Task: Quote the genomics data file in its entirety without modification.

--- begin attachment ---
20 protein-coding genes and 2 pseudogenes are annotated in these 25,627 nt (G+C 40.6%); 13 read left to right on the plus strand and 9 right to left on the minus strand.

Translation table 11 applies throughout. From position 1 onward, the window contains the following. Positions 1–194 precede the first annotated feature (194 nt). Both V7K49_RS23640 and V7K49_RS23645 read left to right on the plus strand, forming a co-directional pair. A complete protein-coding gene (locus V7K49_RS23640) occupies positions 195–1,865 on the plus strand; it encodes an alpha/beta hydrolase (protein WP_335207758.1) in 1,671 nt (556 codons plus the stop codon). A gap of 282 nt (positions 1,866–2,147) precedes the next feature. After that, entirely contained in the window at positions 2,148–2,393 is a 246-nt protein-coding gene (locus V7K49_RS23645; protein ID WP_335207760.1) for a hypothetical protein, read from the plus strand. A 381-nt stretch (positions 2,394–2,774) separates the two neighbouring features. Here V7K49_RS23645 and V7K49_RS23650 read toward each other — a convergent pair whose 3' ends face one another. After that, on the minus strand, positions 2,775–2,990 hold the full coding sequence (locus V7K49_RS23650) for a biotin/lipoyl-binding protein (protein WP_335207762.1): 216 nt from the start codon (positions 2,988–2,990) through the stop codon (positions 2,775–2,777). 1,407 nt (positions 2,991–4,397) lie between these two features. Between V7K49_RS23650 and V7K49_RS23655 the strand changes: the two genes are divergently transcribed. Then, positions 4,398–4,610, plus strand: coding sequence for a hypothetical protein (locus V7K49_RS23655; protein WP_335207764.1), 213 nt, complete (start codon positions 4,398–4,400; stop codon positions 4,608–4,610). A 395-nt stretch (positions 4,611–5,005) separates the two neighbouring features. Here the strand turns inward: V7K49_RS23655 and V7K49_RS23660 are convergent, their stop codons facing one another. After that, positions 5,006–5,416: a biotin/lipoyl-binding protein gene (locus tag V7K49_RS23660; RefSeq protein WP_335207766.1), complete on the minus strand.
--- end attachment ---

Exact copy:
20 protein-coding genes and 2 pseudogenes are annotated in these 25,627 nt (G+C 40.6%); 13 read left to right on the plus strand and 9 right to left on the minus strand.

Translation table 11 applies throughout. From position 1 onward, the window contains the following. Positions 1–194 precede the first annotated feature (194 nt). Both V7K49_RS23640 and V7K49_RS23645 read left to right on the plus strand, forming a co-directional pair. A complete protein-coding gene (locus V7K49_RS23640) occupies positions 195–1,865 on the plus strand; it encodes an alpha/beta hydrolase (protein WP_335207758.1) in 1,671 nt (556 codons plus the stop codon). A gap of 282 nt (positions 1,866–2,147) precedes the next feature. After that, entirely contained in the window at positions 2,148–2,393 is a 246-nt protein-coding gene (locus V7K49_RS23645; protein ID WP_335207760.1) for a hypothetical protein, read from the plus strand. A 381-nt stretch (positions 2,394–2,774) separates the two neighbouring features. Here V7K49_RS23645 and V7K49_RS23650 read toward each other — a convergent pair whose 3' ends face one another. After that, on the minus strand, positions 2,775–2,990 hold the full coding sequence (locus V7K49_RS23650) for a biotin/lipoyl-binding protein (protein WP_335207762.1): 216 nt from the start codon (positions 2,988–2,990) through the stop codon (positions 2,775–2,777). 1,407 nt (positions 2,991–4,397) lie between these two features. Between V7K49_RS23650 and V7K49_RS23655 the strand changes: the two genes are divergently transcribed. Then, positions 4,398–4,610, plus strand: coding sequence for a hypothetical protein (locus V7K49_RS23655; protein WP_335207764.1), 213 nt, complete (start codon positions 4,398–4,400; stop codon positions 4,608–4,610). A 395-nt stretch (positions 4,611–5,005) separates the two neighbouring features. Here the strand turns inward: V7K49_RS23655 and V7K49_RS23660 are convergent, their stop codons facing one another. After that, positions 5,006–5,416: a biotin/lipoyl-binding protein gene (locus tag V7K49_RS23660; RefSeq protein WP_335207766.1), complete on the minus strand.